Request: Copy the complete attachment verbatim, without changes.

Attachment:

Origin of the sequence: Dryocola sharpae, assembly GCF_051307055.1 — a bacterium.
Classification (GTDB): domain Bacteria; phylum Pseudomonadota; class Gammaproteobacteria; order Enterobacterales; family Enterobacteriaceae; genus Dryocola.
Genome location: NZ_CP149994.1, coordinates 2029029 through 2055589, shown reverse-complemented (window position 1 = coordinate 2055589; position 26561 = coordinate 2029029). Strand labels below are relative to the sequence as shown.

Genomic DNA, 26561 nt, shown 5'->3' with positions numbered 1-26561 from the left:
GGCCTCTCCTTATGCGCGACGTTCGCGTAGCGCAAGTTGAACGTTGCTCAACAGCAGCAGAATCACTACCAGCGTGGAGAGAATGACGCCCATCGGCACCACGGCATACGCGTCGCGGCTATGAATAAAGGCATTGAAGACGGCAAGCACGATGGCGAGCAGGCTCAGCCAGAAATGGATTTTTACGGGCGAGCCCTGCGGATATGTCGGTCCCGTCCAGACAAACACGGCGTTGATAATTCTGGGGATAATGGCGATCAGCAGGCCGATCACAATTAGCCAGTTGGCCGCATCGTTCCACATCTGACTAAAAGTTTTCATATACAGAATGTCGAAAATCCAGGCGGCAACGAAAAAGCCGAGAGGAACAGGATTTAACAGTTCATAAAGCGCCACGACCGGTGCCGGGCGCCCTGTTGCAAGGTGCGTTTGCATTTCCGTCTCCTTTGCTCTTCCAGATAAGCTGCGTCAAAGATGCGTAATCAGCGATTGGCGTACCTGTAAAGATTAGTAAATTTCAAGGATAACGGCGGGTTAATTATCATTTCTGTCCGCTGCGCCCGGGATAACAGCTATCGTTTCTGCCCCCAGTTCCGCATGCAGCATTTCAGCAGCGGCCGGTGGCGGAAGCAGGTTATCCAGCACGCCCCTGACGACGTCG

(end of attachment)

Origin of the sequence: Dryocola sharpae, assembly GCF_051307055.1 — a bacterium.
Classification (GTDB): domain Bacteria; phylum Pseudomonadota; class Gammaproteobacteria; order Enterobacterales; family Enterobacteriaceae; genus Dryocola.
Genome location: NZ_CP149994.1, coordinates 2029029 through 2055589, shown reverse-complemented (window position 1 = coordinate 2055589; position 26561 = coordinate 2029029). Strand labels below are relative to the sequence as shown.

Genomic DNA, 26561 nt, shown 5'->3' with positions numbered 1-26561 from the left:
GGCCTCTCCTTATGCGCGACGTTCGCGTAGCGCAAGTTGAACGTTGCTCAACAGCAGCAGAATCACTACCAGCGTGGAGAGAATGACGCCCATCGGCACCACGGCATACGCGTCGCGGCTATGAATAAAGGCATTGAAGACGGCAAGCACGATGGCGAGCAGGCTCAGCCAGAAATGGATTTTTACGGGCGAGCCCTGCGGATATGTCGGTCCCGTCCAGACAAACACGGCGTTGATAATTCTGGGGATAATGGCGATCAGCAGGCCGATCACAATTAGCCAGTTGGCCGCATCGTTCCACATCTGACTAAAAGTTTTCATATACAGAATGTCGAAAATCCAGGCGGCAACGAAAAAGCCGAGAGGAACAGGATTTAACAGTTCATAAAGCGCCACGACCGGTGCCGGGCGCCCTGTTGCAAGGTGCGTTTGCATTTCCGTCTCCTTTGCTCTTCCAGATAAGCTGCGTCAAAGATGCGTAATCAGCGATTGGCGTACCTGTAAAGATTAGTAAATTTCAAGGATAACGGCGGGTTAATTATCATTTCTGTCCGCTGCGCCCGGGATAACAGCTATCGTTTCTGCCCCCAGTTCCGCATGCAGCATTTCAGCAGCGGCCGGTGGCGGAAGCAGGTTATCCAGCACGCCCCTGACGACGTCG